Slowly but surely more and more software vendors have been moving to a subscription-based model, to a point where owning software outright has become somewhat of a rarity. In fact, some software vendors who moved to an annual subscription some time ago are now only offering monthly subscriptions. One has to wonder where it will all end.
Unless the software vendor provides a lifetime license at a reasonable cost, I never purchase any subscription-based software, but even lifetime licenses are becoming rare these days. Let’s face it, when that subscription expires the software no longer works and that, my friends, does not equate to ownership – it is merely a rental.
The one exception is antivirus software which I appreciate requires ongoing development to keep up with emerging/new threats. However, the move toward subscription-based software is trending across the entire spectrum, including lots of software that rarely, if ever, requires updating.
Occasionally, when a new Windows version is released, one might run into compatibility issues, but that would be rare. Heck, I’m still running software in Windows 11 that I first purchased and installed in Windows 7 and it’s all still working fine, even after going through several Windows upgrades.
Subscription Software Typical Examples
These are only a few examples among many popular software titles that are now only available via subscription:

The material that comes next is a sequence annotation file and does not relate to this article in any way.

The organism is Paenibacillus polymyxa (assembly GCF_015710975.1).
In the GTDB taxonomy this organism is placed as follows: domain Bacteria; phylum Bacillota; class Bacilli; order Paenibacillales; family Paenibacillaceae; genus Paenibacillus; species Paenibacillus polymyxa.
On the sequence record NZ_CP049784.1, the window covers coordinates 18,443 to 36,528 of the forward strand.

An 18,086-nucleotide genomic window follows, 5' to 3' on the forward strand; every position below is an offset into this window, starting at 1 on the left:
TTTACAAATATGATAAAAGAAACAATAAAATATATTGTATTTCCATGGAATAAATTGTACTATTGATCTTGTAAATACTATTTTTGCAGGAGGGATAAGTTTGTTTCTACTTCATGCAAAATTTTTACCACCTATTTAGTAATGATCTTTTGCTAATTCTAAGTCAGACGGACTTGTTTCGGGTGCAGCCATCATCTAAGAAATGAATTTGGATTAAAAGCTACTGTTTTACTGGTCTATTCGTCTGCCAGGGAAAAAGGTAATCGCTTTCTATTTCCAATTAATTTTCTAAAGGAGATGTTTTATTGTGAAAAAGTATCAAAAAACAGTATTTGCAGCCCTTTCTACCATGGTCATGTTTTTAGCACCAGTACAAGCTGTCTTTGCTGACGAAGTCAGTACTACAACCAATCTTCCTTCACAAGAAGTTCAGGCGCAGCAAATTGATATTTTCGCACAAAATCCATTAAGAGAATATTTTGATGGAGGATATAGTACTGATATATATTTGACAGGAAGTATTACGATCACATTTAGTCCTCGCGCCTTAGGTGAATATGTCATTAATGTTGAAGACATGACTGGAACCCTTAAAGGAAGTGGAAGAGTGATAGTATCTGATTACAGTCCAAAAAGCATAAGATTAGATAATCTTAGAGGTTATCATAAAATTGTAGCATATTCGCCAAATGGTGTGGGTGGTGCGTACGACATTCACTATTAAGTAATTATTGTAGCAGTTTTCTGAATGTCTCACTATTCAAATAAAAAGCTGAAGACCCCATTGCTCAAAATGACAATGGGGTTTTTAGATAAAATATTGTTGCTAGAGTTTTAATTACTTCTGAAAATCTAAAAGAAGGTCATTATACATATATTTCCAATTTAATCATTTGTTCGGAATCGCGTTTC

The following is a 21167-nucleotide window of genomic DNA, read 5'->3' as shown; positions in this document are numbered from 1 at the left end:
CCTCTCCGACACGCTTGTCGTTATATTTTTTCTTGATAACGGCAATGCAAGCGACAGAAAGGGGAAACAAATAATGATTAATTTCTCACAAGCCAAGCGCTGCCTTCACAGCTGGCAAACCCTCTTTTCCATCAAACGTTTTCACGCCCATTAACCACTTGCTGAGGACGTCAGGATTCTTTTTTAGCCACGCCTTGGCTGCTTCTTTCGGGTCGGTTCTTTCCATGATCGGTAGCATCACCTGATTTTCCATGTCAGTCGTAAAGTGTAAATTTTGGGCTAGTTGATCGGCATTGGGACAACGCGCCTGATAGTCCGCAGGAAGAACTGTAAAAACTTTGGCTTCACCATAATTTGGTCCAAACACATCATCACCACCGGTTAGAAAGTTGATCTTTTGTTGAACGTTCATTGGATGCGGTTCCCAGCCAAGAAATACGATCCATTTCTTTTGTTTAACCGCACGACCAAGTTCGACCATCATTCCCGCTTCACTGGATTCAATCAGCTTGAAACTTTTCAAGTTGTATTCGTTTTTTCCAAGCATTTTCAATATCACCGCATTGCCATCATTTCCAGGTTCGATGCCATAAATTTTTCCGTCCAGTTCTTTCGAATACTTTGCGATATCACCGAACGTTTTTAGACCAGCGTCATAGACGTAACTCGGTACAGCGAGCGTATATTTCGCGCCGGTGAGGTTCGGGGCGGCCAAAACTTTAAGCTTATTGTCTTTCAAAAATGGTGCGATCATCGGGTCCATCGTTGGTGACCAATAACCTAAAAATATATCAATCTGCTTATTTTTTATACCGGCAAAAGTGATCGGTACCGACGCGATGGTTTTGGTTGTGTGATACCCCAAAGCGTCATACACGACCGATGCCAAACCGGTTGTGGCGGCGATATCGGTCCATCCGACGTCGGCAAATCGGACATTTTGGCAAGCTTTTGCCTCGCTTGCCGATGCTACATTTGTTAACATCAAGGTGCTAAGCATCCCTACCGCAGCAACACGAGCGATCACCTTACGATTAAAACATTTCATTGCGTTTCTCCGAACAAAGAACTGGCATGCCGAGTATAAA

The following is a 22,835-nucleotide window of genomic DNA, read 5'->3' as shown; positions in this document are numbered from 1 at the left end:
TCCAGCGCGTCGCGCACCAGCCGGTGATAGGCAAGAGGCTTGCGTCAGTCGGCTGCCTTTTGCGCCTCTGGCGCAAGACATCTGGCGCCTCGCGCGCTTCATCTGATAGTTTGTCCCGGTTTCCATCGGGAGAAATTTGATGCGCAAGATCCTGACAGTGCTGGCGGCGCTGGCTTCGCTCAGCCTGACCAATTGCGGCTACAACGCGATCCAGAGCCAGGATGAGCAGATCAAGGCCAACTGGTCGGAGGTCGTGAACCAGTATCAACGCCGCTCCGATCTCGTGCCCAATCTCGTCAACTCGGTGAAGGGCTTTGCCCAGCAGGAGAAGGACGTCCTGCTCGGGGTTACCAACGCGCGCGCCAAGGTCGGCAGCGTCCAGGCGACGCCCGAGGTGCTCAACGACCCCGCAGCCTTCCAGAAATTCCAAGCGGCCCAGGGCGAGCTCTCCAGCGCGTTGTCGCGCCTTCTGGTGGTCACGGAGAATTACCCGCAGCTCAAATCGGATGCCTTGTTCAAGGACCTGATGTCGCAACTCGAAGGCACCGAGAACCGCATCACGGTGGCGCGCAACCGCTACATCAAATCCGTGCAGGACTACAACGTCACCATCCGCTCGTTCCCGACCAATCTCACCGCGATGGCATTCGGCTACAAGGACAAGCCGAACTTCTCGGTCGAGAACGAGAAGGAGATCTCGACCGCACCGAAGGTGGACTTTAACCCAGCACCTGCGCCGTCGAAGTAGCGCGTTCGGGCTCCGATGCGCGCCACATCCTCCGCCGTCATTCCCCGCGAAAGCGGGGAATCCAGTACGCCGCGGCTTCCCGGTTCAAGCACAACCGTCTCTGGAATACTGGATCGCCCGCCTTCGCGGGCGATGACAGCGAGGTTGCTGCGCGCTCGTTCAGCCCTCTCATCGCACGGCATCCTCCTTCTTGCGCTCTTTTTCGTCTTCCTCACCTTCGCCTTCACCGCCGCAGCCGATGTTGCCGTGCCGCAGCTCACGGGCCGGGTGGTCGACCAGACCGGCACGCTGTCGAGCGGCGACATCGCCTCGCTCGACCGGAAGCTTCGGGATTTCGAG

Microsoft Office: In my opinion, this has always been overpriced. However, the latest Office 365 will cost me $109.00AU per year. Imagine, in 5 years’ time I would have paid out a whopping $545.00AU, and that’s only if the price isn’t increased during that time (I am still running Office 2010 with a portable version of LibreOffice also on hand).
CCleaner Pro: This can only be purchased now as subscription-based software. CCleaner is not great to begin with, and I can name several free alternatives that are far superior. Yet CCleaner Pro is currently priced at almost $50.00AU for a 1 year/1 PC license (the cleaning tool I use and recommend is PrivaZer).
Advanced System Care Pro: The entire IObit software range is available only via an annual subscription. As it happens, when I checked out the current pricing for IObit’s most popular software, Advanced System Care Pro, it was discounted for a Black Friday sale. Note the normal price of $90.00AU per year. No way I would pay that much for this software. Heck, I wouldn’t even pay the $18.00AU.
WinZip: I’ve never been a WinZip fan. When I installed it many years ago, it literally took over. Not my cup of tea at all, and I certainly would not pay $44.00AU per year for the current version.
Our John Durso recently reported that Windows 11 has now added native support for a wide variety of compressed formats – catch up with John’s article: Windows 11 Update – Added Functionality
I avoid subscription-based software like the plague. I use freeware 99% of the time and on the odd occasion when I need a professional or niche software that is not available for free, I always look for a lifetime license at a reasonable price.
Do you use subscription software? Let us know in the comments.